When bricks, mortar and clicks collide
Each week it seems a new cutting-edge technology is unveiled that will apparently change the way we do business forever. The online shopping mall is expanding exponentially. But rather than spelling the end for physical shopping centres, technology actually presents an opportunity to cement the future of retail property – so long as it helps people connect.
It’s unsurprising that some people in retail interpret new technology and the rise of online shopping as a threat. Indeed, the “sameness” of the cookie-cutter approach to many shopping centres is dying. But it’s hardly doom and gloom for the retail property sector.
The shopping centres of the future will need to embrace technology but if they do it right, there will be bottom line benefits. And on the flipside, some progressive online businesses are seeing their future in bricks and mortar.
Recent initiatives from online powerhouses such as Amazon, Arianna Huffington and Alibaba suggest physical stores may be a key tool in their continued growth. This strategy enables them to do things they can’t do online.
More than just trying before buying, retail stores enable them to establish real connections with their customers. American e-commerce giant Amazon is one of a number of major brands to begin experimenting with pop-up stores. Its “Amazon Pop-Up” outlets in malls across the United States primarily showcase devices such as Echo home speakers, Kindle e-readers and Fire TV.
These pop-ups increase Amazon’s already impressive reach. The variety of access points for customers shopping with Amazon is staggering, with technology ensuring no purchasing opportunity is missed. Amazon Dash Buttons, for example, enable customers to purchase the very moment they realise they’re running low on an item.
Given the increasing expense and competition for eyeballs in the online space, we can expect more e-commerce retailers to follow in these footsteps.
Consider Alibaba’s $2.6 billion takeover of Chinese department chain, Intime. This move into bricks and mortar adds to its increasing foothold in physical retail as it pursues growth against the background of slowing online sales. Combined with technology, physical stores are a key part of any successful omni-channel strategy for retailers.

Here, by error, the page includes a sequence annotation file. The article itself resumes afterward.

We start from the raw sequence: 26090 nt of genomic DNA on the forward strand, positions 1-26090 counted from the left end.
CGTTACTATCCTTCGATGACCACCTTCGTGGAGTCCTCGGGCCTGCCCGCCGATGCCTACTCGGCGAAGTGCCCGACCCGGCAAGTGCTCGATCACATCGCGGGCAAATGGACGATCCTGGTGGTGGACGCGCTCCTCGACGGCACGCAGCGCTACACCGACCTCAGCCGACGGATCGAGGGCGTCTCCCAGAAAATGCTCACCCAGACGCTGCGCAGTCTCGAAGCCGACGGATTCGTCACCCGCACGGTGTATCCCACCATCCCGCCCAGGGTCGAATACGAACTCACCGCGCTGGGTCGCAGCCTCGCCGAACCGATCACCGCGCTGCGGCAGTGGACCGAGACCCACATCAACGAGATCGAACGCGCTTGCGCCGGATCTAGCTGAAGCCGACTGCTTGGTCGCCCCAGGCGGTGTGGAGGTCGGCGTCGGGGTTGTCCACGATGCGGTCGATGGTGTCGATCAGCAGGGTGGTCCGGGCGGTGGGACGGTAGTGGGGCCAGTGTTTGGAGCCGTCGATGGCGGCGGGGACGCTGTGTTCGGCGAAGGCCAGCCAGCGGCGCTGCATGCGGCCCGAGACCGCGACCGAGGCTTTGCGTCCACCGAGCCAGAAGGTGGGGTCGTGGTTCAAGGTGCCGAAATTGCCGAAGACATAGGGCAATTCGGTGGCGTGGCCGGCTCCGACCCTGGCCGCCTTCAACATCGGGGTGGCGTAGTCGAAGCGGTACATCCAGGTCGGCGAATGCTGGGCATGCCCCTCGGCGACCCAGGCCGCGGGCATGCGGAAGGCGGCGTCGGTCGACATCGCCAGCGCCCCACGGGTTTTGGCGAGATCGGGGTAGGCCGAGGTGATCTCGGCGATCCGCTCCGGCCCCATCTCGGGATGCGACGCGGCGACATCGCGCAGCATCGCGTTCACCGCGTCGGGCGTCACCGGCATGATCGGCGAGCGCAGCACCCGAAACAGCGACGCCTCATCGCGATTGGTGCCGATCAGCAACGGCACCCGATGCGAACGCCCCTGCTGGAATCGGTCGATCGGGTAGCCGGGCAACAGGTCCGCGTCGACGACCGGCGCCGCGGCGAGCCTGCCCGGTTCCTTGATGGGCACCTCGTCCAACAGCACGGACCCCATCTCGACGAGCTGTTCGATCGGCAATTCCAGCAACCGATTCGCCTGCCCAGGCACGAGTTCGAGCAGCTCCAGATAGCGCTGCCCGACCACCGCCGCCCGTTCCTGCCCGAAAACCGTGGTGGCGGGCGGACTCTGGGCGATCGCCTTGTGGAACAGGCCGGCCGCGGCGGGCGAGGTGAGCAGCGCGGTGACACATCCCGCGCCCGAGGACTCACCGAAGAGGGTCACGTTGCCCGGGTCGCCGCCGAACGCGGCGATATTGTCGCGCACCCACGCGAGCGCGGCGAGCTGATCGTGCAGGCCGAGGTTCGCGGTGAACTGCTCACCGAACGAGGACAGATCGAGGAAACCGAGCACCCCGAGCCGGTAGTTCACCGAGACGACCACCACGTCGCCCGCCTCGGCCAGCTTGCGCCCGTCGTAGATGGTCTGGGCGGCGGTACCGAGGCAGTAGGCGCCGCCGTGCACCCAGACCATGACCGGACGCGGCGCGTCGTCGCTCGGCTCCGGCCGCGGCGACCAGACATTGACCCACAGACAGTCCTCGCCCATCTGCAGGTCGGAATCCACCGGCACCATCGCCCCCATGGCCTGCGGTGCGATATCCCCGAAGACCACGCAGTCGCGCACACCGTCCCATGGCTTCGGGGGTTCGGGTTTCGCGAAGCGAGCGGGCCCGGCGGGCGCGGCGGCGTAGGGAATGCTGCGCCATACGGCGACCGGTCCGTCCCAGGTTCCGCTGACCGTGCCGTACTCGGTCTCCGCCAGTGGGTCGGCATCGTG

Athletic apparel retailer Lululemon has an interesting take. Its recently launched new London store not only features a concierge and in-store cafe, but adaptable changeroom lighting lets customers experience how their outfits will look first thing in the morning or late at night.
So as retailers consider how they use technology in their physical stores to better connect with shoppers, in both the online and offline worlds, shopping centre owners and landlords need to ask themselves how they design a centre nimble enough to embrace technological advances.
Will tenancies become smaller and essentially serve a showroom function, with little to no storage, as shoppers increasingly customise items to their liking?
Do pop-ups and revolving retail concepts – once viewed as a last resort for dead space – become the status quo to keep the experience fresh?
And how will interactive displays, customer loyalty tools and other technologies encourage great in-centre experiences?
At Sydney’s Central Park, we’ve found millennials are the ones most interested in the experiential elements of a shopping centre. They’re the ones visiting to meet up with friends, to socialise, play ping pong and chat – as opposed to just doing their shopping and leaving.
This is the demographic more likely to visit physical stores that offer entertainment, dining, interactive experiences, demonstrations and the ability to customise products. They recognise there’s more to “buying” than just “spending”. As J. Walter Thompson’s Innovation Group identified in its state of the industry report Frontier(less) Retail, the physical and digital realms are merging and blurring. Physical and online stores can create the most seamless omnichannel experience for customers.
By embracing technology, progressive retailers can use the best of both worlds to create interesting, immersive, fascinating and – ultimately – profitable retail spaces.
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